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Nancy K. Humphreys

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The NBA Pass: When Monopoly Met Oligopoly

Posted: 05/20/2012 1:56 pm

My post, "The Apple Conundrum," showed what can happen when monopoly and oligopoly are in conflict with each other. But what happens when the two get together to sell a product?

Oligopoly pricing of necessary goods

Most Americans realize oil prices have very little to do with supply and demand. The oil industry is controlled by oligopolies. These "cartels" control the price of oil and gas. Gasoline is largely an inelastic good, meaning most Americans can't get by without it. So the price of gas is easily influenced by both OPEC and by large domestic refiners of gasoline in the U.S.

But what about products that are not a vital necessity? Could prices of elastic goods be legally fixed by a small cartel of big retail companies working with a monopoly? You bet! Let's look at an example.

Monopoly/oligopoly pricing of luxury goods

During the regular basketball season, the NBA Pass costs a bit under $200 to see all of the games in the U.S. A slightly less expensive version allows you to follow all the games of your five favorite teams.

Wiki.answers.com says "there is no official number, but probably around millions" of NBA fans exist. You can be sure that $200 per fan is pretty important to both the NBA and the broadcast companies that get a piece of that fee.

The National Basketball Association (NBA) is a trade association similar to OPEC. Unlike OPEC, the NBA can set a monopoly price because, as it reminds viewers before each game, it owns the exclusive "intellectual property rights," i.e., the copyright, to all of the broadcasts of games played by teams that belong to the Association. Federal law and the courts protect the NBA's right to fix the price.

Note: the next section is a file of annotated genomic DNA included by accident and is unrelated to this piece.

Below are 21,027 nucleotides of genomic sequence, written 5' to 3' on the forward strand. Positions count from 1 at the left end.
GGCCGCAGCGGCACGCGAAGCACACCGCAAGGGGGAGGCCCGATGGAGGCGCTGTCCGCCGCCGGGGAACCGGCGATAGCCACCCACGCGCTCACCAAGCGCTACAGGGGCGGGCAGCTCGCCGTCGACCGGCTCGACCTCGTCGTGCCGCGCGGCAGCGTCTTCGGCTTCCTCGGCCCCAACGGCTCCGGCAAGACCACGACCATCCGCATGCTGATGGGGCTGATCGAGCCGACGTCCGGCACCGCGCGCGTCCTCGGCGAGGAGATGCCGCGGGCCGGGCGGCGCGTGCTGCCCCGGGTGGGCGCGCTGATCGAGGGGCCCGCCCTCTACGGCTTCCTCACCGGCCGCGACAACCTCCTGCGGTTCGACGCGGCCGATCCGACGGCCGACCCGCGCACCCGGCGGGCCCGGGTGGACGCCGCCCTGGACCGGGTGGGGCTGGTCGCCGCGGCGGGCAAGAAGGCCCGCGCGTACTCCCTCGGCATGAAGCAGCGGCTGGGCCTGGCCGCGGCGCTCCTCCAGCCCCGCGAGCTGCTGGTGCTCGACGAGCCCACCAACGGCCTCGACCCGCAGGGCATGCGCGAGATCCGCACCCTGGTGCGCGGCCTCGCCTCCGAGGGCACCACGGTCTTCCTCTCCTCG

You know the NBA Pass is monopoly-priced because all telecommunications services in the U.S. offer the NBA Pass for the same fee. Pay it, and the ardent fan can watch games on TV, a mobile device, or their computer. That's great!

What's wrong with monopoly/oligopoly pricing?

What's bad about the NBA Pass? The whole point of cable/satellite media was to open up the market for telecommunications broadcasts from outside one's local viewing area. This is exactly what the NBA Pass is curtailing.

You may not be able to find basketball games you want to see because the NBA Pass exists. I can't speak for all the services offering this Pass, but here is what the DirectTV package I have does to get its customers to buy the NBA Pass.

In its search directory for TV programs, DirectTV only lists its NBA Pass stations. During the regular season, DirectTV doesn't list basketball games on TNT, ESPN, or NBA TV, three stations included for free in most cable packages.

Finding a basketball game in a haystack

Why would DirectTV do this? Oligopolies are not as free as monopolies to gouge customers on price. The NBA can set an exact price for its exclusive Pass each month, but not so the broadcast companies. Media customers can, and often do, switch from one provider, or from one kind of media to another. Telecommunications companies themselves foster this kind of behavior by offering low prices to new customers.

For this reason, DirectTV can't and doesn't force viewers to buy an NBA Pass. It simply makes most of the basketball games offered via stations included in its cable packages invisible in its program directory.

By accident I discovered that if a non-Pass-holder is on an NBA Pass station as a game begins, DirectTV might search for a free cable station that also offers the same game. But, if you want to pre-record a game or make sure it's on, you'll need to go to the Internet, get your team's schedule, then scroll through DirectTV's channel guide for the scheduled times of each game you want to see.

Think this is a trivial issue? Get your wallets ready, sports fans. Your $199 NFL (National Football League) Sunday Pass is coming this summer! What's next? Golf? The Olympics? Baseball?

 
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